Tiny Tactic

How to Get Better at Visual Design

Get over your fear of pixels, UX designers

Visual design is overlooked by UX designers. Either designers think it’s someone else’s role, or they simply think it’s beneath them to care about it because they are worried about the “big picture stuff.”

The bar has risen for the field, driven mainly by the sheer number of things we can do with UI technology. Meanwhile, many design schools haven’t kept up with teaching designers how to make this a core part of their work. Today, UX designers have to be good at UI design but don’t necessarily know how.

The good news is that getting good at visual design for UX design doesn’t mean you must create dribbble-worthy shots. Instead, it’s simply about elevating your work to have passing visuals. Great chefs start on the line, great writers still have to edit their own work. UX design is no different. In this article, I will call out a few ways you can get better at the visual side of your design work so that you put together more competent designs, while staying true to your expertise in UX design.


Challenges

“It’s not my job to worry about visuals”

Cool. Then I suppose you won’t mind a developer saying, “it’s not my job to worry how well this is designed.” Not being your job doesn’t mean it isn’t something to be accountable for. If you are lucky enough to have a visual designer on your team, or even luckier — an entire visual design team that serves your company — you can still greatly elevate your product by raising the quality of work you produce. Just imagine how much easier your job is when a PM breaks down a user story for you. Or how happy a developer is when you have designed something that considers implementation feasibility. Visual design works the same way when you have a distinct role that owns this area.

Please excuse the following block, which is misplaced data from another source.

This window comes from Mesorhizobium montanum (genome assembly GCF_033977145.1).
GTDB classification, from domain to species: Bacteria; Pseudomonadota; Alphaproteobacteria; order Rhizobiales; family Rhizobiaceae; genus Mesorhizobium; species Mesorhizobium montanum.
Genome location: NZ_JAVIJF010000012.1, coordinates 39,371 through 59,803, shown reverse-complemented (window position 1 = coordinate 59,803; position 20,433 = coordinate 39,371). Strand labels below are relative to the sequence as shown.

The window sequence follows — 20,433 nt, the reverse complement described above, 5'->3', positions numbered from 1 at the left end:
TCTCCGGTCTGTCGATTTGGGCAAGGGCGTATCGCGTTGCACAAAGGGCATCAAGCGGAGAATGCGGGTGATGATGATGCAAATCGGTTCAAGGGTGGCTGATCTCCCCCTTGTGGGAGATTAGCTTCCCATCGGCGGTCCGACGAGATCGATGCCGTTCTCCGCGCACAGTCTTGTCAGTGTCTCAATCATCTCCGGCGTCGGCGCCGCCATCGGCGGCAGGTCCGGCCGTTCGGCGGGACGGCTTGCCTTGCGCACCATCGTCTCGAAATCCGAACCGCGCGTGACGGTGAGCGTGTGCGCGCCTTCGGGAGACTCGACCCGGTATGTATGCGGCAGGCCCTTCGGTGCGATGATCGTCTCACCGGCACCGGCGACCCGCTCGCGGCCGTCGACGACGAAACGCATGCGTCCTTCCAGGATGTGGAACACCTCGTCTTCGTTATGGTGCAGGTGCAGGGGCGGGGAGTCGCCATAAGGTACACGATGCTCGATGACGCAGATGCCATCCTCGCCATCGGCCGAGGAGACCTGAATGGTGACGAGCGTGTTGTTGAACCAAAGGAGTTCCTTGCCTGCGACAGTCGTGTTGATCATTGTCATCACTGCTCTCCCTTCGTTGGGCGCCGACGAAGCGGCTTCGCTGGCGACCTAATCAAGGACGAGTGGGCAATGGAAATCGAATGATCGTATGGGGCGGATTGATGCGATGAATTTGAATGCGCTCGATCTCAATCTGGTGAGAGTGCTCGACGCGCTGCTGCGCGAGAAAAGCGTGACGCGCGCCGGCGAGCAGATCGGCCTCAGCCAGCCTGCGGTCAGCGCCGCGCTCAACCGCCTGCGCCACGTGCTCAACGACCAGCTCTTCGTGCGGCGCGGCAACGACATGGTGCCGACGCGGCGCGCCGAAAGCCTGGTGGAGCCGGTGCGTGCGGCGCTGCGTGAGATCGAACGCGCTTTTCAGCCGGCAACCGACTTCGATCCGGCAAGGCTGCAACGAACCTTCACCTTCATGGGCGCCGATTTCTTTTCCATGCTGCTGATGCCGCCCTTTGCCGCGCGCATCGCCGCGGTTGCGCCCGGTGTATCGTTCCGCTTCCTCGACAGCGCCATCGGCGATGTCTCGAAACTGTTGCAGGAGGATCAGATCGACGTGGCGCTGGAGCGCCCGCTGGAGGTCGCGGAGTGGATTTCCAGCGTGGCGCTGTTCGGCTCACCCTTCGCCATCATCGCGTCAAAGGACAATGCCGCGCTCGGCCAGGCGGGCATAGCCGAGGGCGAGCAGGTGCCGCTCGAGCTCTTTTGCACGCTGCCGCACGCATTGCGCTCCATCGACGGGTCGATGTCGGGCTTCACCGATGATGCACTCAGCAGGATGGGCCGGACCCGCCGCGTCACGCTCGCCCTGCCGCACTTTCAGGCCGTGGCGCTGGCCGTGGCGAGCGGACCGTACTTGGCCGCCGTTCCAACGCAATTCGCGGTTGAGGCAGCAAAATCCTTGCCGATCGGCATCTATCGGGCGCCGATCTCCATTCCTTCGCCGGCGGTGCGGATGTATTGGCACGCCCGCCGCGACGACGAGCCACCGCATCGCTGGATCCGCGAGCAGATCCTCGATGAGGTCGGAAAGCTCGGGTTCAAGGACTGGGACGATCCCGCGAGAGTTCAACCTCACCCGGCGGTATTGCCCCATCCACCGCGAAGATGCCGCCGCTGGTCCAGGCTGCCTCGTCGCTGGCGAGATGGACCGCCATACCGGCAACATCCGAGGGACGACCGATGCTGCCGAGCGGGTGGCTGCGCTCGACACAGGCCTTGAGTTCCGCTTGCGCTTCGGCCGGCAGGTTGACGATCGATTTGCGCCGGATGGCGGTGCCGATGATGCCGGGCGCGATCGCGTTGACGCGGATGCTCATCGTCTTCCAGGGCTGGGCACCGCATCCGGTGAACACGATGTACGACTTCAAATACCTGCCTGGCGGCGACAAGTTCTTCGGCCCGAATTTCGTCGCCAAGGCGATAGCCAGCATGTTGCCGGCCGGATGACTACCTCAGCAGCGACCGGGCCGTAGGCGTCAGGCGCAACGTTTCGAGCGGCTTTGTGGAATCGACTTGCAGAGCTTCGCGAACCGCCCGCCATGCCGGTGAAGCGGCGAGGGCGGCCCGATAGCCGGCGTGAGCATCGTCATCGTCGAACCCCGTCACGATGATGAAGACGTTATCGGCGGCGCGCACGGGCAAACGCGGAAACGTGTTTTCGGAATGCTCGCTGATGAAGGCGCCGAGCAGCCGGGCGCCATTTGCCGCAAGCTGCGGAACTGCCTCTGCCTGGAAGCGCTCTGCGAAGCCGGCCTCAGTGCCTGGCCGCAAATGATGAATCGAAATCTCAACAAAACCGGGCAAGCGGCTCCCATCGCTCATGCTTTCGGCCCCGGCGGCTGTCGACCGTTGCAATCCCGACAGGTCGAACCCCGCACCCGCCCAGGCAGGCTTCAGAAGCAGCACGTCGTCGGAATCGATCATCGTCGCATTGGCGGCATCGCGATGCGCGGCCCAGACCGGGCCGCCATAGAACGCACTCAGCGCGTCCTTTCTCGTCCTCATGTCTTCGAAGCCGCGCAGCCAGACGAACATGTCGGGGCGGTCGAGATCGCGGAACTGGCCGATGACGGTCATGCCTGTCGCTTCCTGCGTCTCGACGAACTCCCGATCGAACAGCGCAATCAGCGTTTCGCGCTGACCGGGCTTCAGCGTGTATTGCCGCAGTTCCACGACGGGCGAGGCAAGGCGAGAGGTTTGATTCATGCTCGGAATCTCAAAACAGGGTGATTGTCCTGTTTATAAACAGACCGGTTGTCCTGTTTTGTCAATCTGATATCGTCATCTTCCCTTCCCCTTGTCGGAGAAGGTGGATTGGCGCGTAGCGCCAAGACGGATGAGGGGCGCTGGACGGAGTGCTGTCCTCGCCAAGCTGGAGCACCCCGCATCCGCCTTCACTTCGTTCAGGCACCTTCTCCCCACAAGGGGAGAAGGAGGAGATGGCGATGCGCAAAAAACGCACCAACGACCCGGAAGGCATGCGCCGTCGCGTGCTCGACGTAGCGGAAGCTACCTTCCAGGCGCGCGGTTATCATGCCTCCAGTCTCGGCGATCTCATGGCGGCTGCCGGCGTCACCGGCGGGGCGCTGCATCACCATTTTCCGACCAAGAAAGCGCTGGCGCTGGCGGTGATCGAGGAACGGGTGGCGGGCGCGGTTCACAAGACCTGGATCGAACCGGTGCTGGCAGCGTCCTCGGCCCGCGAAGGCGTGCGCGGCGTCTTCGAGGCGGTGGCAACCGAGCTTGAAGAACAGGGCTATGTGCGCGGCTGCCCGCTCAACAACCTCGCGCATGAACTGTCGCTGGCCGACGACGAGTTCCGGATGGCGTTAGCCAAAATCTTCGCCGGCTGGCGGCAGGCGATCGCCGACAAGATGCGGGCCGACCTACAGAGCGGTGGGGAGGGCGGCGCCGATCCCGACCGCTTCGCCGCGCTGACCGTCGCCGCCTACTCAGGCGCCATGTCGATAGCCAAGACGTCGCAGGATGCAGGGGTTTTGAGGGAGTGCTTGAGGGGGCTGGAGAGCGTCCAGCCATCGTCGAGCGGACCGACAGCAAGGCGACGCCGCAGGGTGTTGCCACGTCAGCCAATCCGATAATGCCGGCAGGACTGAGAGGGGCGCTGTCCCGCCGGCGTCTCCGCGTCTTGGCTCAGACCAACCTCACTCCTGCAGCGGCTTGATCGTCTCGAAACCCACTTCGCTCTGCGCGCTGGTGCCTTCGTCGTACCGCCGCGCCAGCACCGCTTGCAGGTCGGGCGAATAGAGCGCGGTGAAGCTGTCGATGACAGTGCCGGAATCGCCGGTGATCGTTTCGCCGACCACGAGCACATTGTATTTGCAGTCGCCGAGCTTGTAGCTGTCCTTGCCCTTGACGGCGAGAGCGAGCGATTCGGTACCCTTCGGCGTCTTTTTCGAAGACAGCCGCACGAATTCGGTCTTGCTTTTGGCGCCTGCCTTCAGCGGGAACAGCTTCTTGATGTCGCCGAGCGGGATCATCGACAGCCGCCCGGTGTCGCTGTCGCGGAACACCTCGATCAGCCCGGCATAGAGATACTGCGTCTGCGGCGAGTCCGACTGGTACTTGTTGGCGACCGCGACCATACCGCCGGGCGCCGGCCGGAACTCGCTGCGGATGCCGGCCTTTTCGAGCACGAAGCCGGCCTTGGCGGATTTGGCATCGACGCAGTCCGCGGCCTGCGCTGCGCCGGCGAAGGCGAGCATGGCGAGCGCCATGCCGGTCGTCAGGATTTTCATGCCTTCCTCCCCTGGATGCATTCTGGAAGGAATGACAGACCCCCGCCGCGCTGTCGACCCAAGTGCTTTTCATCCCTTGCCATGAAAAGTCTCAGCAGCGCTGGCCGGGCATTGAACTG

“I’m not good at visual design”

You and me both! This was one of my biggest anxieties coming out of grad school. My design education focused almost exclusively on problem framing, research and developing solutions to complex problems. Visual design was a small piece of that. I believe many UX designers have experienced the same. There is only so much ground you can cover in a design program and compromises have to be made. But if you’re feeling this way, it may simply mean that you aren’t inherently skilled enough to create strong visual design languages, but you can easily get good enough to utilize them. We may not all have what it takes to become a master chef, but we can learn to execute a competent dish.

“Visual design isn’t that important to the value I provide with UX”

Yeah, yeah, yeah. This could be a product of visual design not making its way into the curriculum of design programs as much as it should. Or it could be a clever lie we tell ourselves to mask our underlying insecurity. I’m not going to spend this article proving the value of visual design but suffice it to say, visual design is absolutely critical to great UX (and if you counter with Craigslist as your own lone exception to decades of digital design then I can’t help you).


Tactics

Copy great products

I remember starting my career in design and having absolutely no sense of size, space and color when laying out a UI. I had a generally good sense of style but I couldn’t tell you what a standard button font size was, or how far buttons were spaced apart, or how large icons even were. I sense that many UX designers feel this way (at least early on).